Analytics and Data Science Institute

Additional Department

Statistics and Analytical Sciences

Document Type


Publication Date

Spring 4-7-2020

Embargo Period



Recent research to analyze and discuss cultural differences has employed a combination of five major dimensions of individualism–collectivism, power distance, uncertainty avoidance, femininity– masculinity (gender role differentiation), and long-term orientation. Among these dimensions, individualism–collectivism has received the most attention. Chronologically, this cultural attribute has been regarded as one, then two, and more recently, four dimensions of horizontal and vertical individualism and collectivism. However, research on this issue has not been conclusive and some have argued against this expansion. The current study attempts to explain and clarify this discussion by using a shortened version of the scale developed by Singelis et al. ((1995) Horizontal and vertical dimensions of individualism and collectivism: a theoretical and measurement refinement. CrossCultural Research 29(3): 240–275). Our analysis of aggregate data from 802 respondents from nine countries supports the expanded view. Data aggregation was based on the Mindscape Theory that proposes inter- and intracultural heterogeneity. This finding is reassuring to scholars who have been using the shortened version of the instrument because confirmatory factor analysis indicated its validity. The findings of the present study provides clarification of some apparent ambiguity in recent research in specifying some cultures such as India, Israel, and Spain as individualists or collectivists. By separating the four constructs, more nuanced classification is possible. Also, such a distinction enables us to entertain such concepts as the Mindscape Theory that proposes a unique intracultural and transcultural heterogeneity that do not stereotype the whole culture as either individualist or collectivist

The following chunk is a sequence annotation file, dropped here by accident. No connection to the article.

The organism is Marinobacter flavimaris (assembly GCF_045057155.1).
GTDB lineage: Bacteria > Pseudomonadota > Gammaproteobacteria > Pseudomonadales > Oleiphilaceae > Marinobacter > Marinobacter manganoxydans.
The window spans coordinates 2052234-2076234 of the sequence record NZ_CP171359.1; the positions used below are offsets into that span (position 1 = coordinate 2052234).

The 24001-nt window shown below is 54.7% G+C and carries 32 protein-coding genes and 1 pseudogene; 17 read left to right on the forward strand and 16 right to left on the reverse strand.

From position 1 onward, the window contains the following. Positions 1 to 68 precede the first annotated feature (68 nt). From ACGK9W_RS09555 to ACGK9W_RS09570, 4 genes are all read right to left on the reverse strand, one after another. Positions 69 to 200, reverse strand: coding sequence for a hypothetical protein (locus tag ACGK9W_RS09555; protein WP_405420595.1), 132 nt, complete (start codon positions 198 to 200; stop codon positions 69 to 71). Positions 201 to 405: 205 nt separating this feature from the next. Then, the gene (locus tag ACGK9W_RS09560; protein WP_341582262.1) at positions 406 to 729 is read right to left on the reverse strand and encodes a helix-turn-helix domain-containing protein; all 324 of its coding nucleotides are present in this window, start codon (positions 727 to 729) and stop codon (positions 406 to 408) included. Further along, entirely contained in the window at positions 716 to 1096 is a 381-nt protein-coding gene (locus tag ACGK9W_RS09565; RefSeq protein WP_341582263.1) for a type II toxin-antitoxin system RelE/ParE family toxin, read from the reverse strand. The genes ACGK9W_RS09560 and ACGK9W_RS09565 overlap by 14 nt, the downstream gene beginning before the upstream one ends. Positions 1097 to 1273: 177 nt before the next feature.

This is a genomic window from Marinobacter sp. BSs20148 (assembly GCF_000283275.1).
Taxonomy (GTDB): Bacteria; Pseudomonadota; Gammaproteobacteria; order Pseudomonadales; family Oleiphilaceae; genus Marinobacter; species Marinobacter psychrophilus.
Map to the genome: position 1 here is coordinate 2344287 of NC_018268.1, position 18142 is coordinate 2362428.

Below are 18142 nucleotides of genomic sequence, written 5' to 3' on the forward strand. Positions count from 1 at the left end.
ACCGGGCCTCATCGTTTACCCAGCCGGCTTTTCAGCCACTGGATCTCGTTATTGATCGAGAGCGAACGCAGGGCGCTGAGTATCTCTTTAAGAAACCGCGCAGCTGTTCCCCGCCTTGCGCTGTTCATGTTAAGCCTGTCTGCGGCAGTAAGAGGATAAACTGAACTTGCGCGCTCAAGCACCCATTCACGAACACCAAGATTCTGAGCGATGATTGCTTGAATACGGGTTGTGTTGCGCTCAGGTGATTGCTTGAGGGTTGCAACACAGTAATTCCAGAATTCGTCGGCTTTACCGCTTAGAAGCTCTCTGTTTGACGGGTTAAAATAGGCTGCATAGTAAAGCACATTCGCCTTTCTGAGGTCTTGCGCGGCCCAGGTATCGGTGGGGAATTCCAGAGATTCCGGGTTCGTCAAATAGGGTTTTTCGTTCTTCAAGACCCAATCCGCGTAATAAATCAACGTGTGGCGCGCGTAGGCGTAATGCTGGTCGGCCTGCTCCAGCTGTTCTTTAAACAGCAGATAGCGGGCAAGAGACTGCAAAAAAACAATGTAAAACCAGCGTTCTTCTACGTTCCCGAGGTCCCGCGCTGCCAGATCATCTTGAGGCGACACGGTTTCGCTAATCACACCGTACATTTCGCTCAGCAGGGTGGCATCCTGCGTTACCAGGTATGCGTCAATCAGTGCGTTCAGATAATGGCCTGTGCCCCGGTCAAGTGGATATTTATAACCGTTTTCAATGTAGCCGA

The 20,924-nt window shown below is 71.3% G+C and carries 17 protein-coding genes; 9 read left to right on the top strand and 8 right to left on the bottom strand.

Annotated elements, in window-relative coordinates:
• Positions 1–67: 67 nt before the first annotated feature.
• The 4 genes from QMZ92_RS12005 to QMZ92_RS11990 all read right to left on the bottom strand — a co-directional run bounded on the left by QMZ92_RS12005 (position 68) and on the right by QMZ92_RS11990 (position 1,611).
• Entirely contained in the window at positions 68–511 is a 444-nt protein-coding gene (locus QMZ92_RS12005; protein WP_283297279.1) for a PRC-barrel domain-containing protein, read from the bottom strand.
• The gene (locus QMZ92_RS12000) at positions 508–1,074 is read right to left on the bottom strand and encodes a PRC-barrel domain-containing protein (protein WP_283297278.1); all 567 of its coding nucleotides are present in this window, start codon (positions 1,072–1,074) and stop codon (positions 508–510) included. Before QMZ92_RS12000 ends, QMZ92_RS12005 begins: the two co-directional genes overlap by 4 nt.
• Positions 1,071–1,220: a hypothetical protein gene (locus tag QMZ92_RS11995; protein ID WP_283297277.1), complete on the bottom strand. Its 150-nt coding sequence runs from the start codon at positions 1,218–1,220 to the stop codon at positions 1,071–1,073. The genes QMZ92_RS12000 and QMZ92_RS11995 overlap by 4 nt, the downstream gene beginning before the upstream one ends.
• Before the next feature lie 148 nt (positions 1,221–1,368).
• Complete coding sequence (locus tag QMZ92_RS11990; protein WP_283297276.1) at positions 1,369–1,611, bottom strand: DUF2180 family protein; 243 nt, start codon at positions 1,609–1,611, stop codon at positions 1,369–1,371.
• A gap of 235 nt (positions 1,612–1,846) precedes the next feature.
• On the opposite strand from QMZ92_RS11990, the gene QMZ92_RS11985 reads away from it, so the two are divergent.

Journal Title

International Journal of Cross Cultural Management





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